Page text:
first set on fire which scorched his left hand and one side of
his face, but did no material injury, neither did it communicate
with the fagots. In consequence of this, more powder and combustible
matter were brought, which being set on fire took effect, and
the fagots being kindled, he called out, with an audible voice:
"Lord Jesus, receive my spirit! How long shall darkness overwhelm
this realm? And how long wilt Thou suffer the tyranny of these
The fire burning slow put him to great torment;
but he bore it with Christian magnanimity. What gave him the greatest
pain was, the clamor of some wicked men set on by the friars,
who frequently cried, "Turn, thou heretic; call upon our
Lady; say, Salve Regina, etc." To whom he replied, "Depart
from me, and trouble me not, ye messengers of Satan." One
Campbell, a friar, who was the ringleader, still continuing to
interrupt him by opprobrious language; he said to him, "Wicked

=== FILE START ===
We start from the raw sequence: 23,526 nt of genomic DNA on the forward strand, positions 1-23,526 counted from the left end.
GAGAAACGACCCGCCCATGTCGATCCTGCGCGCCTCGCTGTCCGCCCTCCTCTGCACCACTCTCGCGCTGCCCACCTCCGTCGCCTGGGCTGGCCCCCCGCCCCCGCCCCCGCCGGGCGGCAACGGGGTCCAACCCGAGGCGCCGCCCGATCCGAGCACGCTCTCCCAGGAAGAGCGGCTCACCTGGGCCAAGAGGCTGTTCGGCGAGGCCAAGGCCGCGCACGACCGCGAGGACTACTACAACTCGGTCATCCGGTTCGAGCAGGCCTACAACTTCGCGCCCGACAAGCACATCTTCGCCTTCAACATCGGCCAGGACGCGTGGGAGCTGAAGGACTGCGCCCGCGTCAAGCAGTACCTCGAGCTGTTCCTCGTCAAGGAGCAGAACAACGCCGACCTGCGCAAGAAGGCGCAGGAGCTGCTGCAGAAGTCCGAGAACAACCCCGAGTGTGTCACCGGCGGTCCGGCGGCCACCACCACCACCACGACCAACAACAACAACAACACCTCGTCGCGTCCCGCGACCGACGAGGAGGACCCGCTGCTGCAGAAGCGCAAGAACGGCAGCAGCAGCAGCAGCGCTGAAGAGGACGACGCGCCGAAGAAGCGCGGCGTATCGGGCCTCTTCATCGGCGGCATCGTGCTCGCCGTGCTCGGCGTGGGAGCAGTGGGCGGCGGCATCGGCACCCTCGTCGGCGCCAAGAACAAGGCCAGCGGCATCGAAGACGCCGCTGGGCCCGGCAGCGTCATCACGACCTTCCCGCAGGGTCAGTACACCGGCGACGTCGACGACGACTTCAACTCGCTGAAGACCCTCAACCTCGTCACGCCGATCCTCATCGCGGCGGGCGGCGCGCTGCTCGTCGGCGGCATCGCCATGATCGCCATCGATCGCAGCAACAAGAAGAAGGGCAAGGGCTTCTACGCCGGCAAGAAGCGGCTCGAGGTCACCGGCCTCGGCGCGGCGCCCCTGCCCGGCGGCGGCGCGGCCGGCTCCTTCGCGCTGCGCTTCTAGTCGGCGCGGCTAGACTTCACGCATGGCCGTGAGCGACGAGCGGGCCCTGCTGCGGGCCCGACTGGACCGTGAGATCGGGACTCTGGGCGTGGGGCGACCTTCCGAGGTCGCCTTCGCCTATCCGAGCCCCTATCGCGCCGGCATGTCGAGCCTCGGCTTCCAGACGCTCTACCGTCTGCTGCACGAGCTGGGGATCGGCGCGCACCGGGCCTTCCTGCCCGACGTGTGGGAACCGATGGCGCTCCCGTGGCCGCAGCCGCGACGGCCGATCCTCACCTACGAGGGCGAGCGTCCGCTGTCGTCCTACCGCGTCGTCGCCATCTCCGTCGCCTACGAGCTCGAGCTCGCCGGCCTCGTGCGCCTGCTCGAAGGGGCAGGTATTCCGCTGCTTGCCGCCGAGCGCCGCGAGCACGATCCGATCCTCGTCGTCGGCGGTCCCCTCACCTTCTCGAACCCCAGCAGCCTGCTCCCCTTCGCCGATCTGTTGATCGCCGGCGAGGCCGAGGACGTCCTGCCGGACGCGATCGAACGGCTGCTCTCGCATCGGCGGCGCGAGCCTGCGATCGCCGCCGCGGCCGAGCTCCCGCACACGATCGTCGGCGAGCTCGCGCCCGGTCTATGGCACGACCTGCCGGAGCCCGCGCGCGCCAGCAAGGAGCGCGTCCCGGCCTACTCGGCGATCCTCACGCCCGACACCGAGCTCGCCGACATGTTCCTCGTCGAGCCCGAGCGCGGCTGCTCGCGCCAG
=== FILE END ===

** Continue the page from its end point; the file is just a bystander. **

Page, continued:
man, God forgive thee." After which, being prevented from
further speech by the violence of the smoke, and the rapidity
of the flames, he resigned up his soul into the hands of Him who
This steadfast believer in Christ suffered
martyrdom in the year 1527.
Forrest, a young inoffensive Benedictine, being charged with
speaking respectfully of the above Patrick Hamilton, was thrown
into prison; and, in confessing himself to a friar, owned that
he thought Hamilton a good man; and that the articles for which
he was sentenced to die, might be defended. This being revealed
by the friar, it was received as evidence; and the poor Benedictine
was sentenced to be burnt.
Whilst consultation was held, with regard
to the manner of his execution, John Lindsay, one of the archbishop's
gentlemen, offered his advice, to burn Friar Forest in some cellar;
"for," said he, "the smoke of Patrick
Hamilton hath infected all those on whom it blew."
This advice was taken, and the poor victim
was rather suffocated, than burnt.
An Account of the
Life, Sufferings, and Death of Mr.